Sweden recycles 99 percent of its garbage. Here’s how they do it

Recycling is still a field where we have much work to do; while you hear talks about it everywhere, it’s still not done at a satisfying scale in most parts of the world. But Sweden is not part of that group. Virtually all of Swedish garbage is recycled; as a matter of fact, they are so good at making garbage useful that they sometimes import it from other countries.

Over 90% of all aluminum cans are recycled. Today, recycling stations are as a rule no more than 300 metres from any residential area. Most Swedes separate all recyclable waste in their homes and deposit it in special containers in their block of flats or drop it off at a recycling station. Everything has a purpose: newspapers are made into paper mass, bottles are reused or melted for raw materials, food is composted or transformed into soil and trucks are often run on recycled electricity or biogas. Waste water is repurified until it becomes drinkable again and pharmacists accept left over medicine.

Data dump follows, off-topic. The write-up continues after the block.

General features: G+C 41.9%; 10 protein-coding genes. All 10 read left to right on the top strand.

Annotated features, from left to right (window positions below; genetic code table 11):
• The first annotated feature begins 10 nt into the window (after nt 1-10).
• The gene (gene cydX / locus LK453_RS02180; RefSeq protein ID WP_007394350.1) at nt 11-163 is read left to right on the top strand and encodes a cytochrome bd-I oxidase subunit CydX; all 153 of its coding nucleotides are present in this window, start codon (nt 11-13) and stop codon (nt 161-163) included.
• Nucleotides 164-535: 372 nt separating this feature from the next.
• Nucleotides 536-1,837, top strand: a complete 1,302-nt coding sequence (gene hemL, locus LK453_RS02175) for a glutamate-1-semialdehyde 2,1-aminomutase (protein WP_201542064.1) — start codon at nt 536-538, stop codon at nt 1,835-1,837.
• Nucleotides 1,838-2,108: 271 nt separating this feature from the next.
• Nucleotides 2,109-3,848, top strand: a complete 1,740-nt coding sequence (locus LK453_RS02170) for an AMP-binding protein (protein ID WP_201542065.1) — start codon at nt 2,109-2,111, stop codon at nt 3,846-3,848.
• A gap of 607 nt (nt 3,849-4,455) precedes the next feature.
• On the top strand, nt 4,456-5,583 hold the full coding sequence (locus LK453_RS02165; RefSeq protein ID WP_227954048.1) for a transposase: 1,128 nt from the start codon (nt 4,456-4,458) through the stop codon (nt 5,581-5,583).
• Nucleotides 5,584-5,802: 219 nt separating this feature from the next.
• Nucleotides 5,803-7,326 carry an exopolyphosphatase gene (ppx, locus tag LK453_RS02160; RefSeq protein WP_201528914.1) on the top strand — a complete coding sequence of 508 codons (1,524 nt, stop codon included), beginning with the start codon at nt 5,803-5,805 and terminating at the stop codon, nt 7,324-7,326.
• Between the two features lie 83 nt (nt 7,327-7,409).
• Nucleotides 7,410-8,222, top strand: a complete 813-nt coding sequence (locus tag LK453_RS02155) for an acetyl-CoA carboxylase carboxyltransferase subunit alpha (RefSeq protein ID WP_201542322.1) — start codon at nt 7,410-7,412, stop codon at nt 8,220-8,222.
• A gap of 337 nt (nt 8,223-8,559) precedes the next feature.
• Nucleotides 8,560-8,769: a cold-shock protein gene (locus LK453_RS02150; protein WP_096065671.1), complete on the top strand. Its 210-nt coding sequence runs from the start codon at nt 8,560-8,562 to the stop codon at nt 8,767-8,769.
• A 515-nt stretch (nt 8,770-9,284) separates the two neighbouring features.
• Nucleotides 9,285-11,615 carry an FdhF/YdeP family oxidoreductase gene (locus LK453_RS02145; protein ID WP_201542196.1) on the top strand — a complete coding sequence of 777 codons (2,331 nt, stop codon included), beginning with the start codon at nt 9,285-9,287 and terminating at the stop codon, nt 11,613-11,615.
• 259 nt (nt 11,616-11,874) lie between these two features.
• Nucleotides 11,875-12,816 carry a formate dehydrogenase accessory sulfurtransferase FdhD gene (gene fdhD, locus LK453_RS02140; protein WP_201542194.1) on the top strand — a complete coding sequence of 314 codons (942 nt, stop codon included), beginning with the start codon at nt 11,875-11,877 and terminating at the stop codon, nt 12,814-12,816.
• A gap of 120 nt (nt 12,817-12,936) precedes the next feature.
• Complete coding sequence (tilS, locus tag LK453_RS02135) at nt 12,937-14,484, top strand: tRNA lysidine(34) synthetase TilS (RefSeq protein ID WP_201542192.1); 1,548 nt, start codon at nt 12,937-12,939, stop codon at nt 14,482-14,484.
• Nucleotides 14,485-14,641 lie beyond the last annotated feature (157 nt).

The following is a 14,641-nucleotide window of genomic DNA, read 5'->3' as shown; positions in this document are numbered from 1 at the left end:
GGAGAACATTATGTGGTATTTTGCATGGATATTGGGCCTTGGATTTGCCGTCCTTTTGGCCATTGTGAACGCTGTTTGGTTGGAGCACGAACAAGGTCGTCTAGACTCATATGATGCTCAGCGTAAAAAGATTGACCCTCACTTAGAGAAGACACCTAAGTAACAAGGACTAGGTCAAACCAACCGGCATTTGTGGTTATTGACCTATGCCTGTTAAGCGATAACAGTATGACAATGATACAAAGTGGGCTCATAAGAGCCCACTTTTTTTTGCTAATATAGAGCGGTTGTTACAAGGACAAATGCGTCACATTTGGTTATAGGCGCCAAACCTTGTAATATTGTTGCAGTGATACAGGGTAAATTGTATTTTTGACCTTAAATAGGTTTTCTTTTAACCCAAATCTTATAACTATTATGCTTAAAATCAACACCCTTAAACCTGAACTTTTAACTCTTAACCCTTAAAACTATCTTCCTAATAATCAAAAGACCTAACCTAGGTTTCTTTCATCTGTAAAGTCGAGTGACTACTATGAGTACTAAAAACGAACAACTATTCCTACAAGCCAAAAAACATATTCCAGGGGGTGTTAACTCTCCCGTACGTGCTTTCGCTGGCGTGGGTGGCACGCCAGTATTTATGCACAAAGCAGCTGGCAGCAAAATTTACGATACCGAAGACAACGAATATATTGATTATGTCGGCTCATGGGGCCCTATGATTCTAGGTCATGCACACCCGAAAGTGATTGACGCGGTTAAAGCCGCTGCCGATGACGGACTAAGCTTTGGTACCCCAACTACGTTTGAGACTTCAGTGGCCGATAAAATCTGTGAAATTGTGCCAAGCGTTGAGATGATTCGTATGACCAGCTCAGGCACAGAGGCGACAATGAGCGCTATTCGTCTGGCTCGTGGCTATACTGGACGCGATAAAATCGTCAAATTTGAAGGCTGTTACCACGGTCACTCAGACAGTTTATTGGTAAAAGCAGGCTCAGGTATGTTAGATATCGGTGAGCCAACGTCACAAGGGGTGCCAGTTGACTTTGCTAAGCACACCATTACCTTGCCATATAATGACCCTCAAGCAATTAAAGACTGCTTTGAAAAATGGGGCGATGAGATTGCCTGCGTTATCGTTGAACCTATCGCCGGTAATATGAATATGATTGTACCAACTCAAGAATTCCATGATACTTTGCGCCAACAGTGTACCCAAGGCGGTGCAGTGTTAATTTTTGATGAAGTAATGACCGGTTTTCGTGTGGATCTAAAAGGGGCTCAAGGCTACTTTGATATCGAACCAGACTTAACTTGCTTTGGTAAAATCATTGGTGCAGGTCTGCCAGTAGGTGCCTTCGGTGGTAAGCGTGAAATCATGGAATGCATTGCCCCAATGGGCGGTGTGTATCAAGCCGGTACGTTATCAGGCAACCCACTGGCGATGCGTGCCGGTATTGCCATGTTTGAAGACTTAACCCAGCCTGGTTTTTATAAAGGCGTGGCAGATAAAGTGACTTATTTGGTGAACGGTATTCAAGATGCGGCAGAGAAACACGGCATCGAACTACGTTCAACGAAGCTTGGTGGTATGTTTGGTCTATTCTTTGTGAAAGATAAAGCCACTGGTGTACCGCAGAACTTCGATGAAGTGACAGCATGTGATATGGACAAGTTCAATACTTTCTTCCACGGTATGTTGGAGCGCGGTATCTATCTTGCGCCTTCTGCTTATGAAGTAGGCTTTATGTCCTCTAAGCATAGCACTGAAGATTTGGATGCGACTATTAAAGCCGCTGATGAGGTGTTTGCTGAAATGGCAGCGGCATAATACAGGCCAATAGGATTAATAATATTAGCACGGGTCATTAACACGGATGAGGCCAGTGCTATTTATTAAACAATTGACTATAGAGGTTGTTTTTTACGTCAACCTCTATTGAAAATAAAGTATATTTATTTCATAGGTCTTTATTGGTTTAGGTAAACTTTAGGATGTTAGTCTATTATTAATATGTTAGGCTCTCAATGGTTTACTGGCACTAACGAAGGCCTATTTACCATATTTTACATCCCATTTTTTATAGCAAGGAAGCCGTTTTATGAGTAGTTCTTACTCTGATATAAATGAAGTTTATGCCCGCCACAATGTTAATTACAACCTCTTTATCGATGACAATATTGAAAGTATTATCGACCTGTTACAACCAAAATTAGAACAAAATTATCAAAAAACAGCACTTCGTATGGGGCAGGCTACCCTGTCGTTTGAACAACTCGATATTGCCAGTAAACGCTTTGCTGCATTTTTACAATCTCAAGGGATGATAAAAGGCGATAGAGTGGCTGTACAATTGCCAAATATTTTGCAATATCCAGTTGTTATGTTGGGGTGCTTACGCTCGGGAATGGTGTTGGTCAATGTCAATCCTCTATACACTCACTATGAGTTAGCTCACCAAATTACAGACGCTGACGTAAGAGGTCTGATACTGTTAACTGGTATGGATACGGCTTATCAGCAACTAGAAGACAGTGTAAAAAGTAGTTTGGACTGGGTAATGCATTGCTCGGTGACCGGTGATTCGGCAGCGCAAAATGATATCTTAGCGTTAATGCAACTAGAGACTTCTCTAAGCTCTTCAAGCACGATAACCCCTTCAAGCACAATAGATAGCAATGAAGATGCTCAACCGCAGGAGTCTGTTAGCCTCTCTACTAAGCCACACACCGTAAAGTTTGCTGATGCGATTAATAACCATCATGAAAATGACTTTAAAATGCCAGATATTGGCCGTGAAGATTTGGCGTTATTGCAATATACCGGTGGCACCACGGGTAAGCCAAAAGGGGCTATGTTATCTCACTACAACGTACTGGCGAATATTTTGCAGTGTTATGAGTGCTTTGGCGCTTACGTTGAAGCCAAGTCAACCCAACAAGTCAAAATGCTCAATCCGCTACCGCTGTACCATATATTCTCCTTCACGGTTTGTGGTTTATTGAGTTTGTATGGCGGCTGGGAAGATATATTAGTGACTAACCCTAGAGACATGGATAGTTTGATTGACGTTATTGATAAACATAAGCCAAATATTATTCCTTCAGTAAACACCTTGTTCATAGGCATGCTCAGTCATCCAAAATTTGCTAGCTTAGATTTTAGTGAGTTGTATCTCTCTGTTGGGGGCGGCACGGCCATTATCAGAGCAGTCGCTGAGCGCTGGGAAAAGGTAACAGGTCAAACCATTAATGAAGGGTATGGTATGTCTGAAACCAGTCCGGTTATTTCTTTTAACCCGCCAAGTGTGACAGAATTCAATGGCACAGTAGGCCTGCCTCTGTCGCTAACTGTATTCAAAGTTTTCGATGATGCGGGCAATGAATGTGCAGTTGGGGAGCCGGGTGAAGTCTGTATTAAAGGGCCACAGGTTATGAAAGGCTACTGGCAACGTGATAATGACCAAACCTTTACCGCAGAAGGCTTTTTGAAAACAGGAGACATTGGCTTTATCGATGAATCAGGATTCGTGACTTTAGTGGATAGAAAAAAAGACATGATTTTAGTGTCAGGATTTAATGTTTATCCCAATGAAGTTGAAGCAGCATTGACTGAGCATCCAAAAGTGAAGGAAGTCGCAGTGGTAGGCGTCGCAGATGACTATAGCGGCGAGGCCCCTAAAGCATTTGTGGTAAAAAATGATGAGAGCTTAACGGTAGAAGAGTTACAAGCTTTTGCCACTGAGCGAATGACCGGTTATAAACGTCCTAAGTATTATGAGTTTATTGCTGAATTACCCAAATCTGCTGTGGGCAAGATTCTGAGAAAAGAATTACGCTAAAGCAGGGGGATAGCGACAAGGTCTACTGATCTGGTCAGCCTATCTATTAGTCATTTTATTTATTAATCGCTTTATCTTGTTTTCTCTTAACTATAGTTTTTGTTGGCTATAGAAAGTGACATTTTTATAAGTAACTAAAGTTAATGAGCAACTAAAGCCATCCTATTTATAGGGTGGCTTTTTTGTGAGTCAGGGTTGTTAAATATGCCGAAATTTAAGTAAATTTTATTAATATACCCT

You could say that they’ve taken things one step further. Just 1 percent of all the garbage ends up in landfills, that’s quite amazing. But it’s not all good when it comes to Swedish recycling – it gets quite controversial. Because while half of the garbage is recycled in conventional ways, the other half is burned for energy and heat – and that’s not quite sustainable.

Weine Wiqvist, CEO of the Swedish Waste Management and Recycling Association wants Sweden to do even more, and give up on burning the trash.

‘We are trying to “move up the refuse ladder”, as we say, from burning to material recycling, by promoting recycling and working with authorities’, he says.

But even with burning the waste, they are very careful to pollute as little as possible. The process sends CO2 into the atmosphere, but the result is filtered through dry filters and water. The dry filters are deposited, and the resulting waste is just 15 percent of the initial mass. From this mass, metals are separated and recycled, and the rest, such as porcelain and tile, which do not burn are also extracted and used in constructions.

‘“Zero waste” – that is our slogan’, Wiqvist says. ‘We would prefer less waste being generated, and that all the waste that is generated is recycled in some way. Perfection may never happen, but it certainly is a fascinating idea.’

Indeed, the situation in Sweden is not perfect. But it’s really good – and certainly much better than what the rest of the world is doing, on average. No matter where you are, we have much to learn from Sweden.

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